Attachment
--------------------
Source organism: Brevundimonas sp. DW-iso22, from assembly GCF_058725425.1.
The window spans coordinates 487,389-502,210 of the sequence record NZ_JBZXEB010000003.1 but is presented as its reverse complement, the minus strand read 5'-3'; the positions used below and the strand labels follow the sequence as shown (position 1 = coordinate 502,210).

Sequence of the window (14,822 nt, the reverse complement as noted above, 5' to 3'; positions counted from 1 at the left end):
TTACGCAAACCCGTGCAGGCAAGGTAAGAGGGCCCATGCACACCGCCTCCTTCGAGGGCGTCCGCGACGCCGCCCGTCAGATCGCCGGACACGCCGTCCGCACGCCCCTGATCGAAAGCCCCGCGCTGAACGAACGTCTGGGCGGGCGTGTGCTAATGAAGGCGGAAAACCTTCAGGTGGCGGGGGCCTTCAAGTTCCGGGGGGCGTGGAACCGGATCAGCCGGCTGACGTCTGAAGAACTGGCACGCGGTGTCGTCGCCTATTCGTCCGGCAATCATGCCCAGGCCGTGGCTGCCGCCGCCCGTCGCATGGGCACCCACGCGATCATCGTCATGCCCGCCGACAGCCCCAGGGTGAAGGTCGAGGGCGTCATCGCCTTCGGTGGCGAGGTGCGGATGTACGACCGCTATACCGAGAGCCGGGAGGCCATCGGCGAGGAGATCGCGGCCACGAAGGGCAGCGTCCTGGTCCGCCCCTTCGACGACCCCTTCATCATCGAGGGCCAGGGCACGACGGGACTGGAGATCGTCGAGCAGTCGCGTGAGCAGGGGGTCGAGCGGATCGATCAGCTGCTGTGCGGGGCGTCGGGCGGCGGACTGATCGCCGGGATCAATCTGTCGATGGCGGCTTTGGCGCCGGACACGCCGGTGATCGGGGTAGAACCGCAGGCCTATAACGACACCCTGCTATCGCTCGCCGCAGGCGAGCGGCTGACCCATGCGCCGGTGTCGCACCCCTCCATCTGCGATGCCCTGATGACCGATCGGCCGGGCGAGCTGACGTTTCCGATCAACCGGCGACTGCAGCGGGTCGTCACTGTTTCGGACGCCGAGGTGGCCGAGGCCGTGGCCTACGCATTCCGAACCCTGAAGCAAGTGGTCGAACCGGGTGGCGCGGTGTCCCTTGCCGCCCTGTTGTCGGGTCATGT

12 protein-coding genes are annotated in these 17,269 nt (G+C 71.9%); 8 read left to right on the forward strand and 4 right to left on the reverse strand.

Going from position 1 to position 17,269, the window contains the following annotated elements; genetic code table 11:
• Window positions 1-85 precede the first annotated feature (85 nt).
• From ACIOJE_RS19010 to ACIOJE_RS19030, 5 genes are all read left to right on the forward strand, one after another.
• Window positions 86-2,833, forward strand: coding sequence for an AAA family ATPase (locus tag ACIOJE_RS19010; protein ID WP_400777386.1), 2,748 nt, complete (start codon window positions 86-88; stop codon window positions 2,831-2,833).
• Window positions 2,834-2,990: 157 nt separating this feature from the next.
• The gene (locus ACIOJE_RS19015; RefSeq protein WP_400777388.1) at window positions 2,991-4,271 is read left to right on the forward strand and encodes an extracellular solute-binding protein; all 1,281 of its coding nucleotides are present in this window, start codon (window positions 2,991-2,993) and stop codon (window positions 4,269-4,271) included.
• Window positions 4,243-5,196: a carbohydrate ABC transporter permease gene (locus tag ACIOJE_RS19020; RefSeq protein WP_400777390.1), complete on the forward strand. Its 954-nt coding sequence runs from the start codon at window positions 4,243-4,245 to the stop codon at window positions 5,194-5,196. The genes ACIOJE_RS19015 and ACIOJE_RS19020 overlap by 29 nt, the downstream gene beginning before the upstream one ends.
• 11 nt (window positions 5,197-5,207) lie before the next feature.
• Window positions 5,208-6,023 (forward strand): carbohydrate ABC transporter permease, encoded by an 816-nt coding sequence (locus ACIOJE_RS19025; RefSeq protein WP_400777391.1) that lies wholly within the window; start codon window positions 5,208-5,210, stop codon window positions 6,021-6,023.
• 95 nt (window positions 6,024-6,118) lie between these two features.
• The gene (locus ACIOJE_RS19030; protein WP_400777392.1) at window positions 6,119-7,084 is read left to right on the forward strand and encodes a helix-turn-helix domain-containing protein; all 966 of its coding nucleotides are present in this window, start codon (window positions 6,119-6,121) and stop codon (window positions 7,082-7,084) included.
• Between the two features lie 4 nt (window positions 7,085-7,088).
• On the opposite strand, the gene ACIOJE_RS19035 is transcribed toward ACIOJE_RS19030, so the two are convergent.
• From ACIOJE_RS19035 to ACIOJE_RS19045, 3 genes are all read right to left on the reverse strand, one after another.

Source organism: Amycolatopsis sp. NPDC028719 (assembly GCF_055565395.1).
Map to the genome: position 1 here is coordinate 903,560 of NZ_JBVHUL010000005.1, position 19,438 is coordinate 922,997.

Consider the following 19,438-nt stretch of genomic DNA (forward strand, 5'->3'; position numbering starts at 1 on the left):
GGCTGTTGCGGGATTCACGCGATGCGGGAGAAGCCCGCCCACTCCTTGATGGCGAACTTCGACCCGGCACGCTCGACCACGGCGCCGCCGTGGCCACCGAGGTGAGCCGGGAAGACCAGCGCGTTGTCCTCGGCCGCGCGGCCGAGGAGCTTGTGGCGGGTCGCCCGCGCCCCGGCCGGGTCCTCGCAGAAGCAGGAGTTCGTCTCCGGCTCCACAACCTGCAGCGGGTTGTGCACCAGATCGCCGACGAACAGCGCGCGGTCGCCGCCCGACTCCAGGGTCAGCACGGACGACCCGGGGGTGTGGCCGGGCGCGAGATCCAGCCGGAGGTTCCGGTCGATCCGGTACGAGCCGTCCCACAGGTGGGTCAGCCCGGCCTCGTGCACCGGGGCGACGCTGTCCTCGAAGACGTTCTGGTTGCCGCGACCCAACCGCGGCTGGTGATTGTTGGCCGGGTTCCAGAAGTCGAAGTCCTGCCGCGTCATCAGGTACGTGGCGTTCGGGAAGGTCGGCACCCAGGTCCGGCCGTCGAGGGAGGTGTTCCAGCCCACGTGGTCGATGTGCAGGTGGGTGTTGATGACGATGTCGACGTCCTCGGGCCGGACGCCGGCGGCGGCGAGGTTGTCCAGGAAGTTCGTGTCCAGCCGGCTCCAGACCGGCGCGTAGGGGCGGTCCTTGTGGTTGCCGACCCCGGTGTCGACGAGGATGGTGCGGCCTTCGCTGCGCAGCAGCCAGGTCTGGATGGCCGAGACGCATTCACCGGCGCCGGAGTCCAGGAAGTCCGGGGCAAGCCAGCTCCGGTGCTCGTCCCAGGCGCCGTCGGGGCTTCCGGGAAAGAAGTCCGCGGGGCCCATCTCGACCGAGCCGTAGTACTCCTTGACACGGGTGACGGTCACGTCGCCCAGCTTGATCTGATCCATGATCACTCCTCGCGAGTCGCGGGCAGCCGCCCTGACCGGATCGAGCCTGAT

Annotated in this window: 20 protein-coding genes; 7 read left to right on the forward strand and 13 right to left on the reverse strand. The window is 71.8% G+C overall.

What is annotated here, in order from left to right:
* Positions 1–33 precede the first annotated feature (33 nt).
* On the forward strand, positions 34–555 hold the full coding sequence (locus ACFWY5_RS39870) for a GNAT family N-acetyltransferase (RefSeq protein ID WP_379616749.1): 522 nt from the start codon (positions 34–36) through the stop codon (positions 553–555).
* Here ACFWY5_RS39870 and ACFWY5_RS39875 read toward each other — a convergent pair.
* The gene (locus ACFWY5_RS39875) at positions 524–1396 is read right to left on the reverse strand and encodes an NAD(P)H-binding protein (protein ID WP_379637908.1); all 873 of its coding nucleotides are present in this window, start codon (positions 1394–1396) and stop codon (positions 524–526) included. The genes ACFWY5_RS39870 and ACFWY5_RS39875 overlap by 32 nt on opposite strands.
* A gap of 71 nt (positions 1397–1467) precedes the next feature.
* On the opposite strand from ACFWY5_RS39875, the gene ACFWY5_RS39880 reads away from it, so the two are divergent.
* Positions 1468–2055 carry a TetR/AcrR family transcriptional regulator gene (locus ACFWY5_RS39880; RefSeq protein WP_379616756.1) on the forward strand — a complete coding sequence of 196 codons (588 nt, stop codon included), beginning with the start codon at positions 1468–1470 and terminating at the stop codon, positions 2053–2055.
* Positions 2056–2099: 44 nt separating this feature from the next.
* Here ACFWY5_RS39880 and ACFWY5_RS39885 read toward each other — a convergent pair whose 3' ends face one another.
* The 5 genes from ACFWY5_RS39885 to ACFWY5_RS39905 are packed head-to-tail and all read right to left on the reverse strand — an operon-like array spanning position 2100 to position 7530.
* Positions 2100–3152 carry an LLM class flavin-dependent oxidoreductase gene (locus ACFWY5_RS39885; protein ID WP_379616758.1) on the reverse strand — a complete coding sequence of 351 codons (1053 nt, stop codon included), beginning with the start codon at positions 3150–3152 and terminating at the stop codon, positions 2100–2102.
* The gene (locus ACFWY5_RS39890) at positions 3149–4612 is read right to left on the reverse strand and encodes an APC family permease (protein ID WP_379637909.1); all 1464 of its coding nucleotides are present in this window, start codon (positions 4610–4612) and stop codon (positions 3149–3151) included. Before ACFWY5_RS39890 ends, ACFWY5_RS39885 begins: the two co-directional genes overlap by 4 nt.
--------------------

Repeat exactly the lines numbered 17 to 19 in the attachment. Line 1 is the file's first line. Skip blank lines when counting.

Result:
• Between the two features lie 4 nt (window positions 7,085-7,088).
• On the opposite strand, the gene ACIOJE_RS19035 is transcribed toward ACIOJE_RS19030, so the two are convergent.
• From ACIOJE_RS19035 to ACIOJE_RS19045, 3 genes are all read right to left on the reverse strand, one after another.